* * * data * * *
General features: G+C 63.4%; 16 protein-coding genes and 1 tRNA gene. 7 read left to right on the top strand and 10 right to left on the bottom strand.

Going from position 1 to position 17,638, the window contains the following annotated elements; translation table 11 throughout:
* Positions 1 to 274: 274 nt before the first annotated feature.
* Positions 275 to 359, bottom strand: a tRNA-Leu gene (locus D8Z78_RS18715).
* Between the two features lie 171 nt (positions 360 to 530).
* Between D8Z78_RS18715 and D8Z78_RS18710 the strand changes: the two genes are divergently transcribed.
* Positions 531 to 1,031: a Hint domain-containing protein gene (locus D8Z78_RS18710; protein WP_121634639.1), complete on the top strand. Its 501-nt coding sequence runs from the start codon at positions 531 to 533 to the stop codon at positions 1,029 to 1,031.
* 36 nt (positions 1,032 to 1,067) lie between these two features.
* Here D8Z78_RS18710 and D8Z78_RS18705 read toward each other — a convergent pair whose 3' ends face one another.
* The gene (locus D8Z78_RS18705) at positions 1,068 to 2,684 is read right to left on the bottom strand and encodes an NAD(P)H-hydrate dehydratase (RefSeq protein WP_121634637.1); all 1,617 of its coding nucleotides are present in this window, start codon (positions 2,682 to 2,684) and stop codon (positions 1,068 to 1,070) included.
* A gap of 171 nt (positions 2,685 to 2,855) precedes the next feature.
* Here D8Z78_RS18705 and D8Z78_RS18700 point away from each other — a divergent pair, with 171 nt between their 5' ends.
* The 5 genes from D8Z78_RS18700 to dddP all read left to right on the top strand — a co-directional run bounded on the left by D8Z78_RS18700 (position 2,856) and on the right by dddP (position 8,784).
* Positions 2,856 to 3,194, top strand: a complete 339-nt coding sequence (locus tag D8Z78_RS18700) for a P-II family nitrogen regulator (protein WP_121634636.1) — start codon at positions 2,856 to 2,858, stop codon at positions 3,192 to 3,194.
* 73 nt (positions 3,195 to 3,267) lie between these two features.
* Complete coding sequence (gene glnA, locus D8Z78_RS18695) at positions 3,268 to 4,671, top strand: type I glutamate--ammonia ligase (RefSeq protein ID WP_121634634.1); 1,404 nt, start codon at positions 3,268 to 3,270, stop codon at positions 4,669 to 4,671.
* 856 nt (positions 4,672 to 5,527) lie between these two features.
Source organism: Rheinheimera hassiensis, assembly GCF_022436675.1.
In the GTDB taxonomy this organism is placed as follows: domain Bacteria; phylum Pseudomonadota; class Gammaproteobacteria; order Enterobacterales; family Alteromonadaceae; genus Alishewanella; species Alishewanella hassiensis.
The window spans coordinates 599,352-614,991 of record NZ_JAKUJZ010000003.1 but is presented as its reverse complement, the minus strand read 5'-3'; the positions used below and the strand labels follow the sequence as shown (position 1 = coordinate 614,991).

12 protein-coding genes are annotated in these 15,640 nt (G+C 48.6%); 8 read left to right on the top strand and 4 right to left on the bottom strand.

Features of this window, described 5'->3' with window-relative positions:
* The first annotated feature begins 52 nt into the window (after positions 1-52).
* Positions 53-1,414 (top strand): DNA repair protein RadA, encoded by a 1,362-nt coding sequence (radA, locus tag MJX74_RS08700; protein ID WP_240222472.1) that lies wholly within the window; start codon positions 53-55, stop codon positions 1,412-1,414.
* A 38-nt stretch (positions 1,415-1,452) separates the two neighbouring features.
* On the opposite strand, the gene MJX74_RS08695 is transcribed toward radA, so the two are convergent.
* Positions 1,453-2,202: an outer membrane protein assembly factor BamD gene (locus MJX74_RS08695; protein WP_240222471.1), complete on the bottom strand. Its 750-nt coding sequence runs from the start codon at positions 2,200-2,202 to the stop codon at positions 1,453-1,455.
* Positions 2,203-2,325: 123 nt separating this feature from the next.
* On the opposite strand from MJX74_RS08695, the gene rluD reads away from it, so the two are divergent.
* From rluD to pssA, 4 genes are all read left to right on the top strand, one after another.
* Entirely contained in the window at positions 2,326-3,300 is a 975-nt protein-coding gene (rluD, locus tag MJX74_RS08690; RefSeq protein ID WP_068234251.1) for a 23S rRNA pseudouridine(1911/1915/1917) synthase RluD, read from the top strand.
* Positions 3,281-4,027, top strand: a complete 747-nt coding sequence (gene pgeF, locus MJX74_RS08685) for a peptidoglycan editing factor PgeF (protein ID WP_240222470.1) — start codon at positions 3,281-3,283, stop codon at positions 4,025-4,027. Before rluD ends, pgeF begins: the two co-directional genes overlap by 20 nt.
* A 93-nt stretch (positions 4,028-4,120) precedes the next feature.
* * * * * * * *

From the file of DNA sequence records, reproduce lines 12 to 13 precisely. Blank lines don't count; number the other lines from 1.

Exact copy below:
* Here D8Z78_RS18705 and D8Z78_RS18700 point away from each other — a divergent pair, with 171 nt between their 5' ends.
* The 5 genes from D8Z78_RS18700 to dddP all read left to right on the top strand — a co-directional run bounded on the left by D8Z78_RS18700 (position 2,856) and on the right by dddP (position 8,784).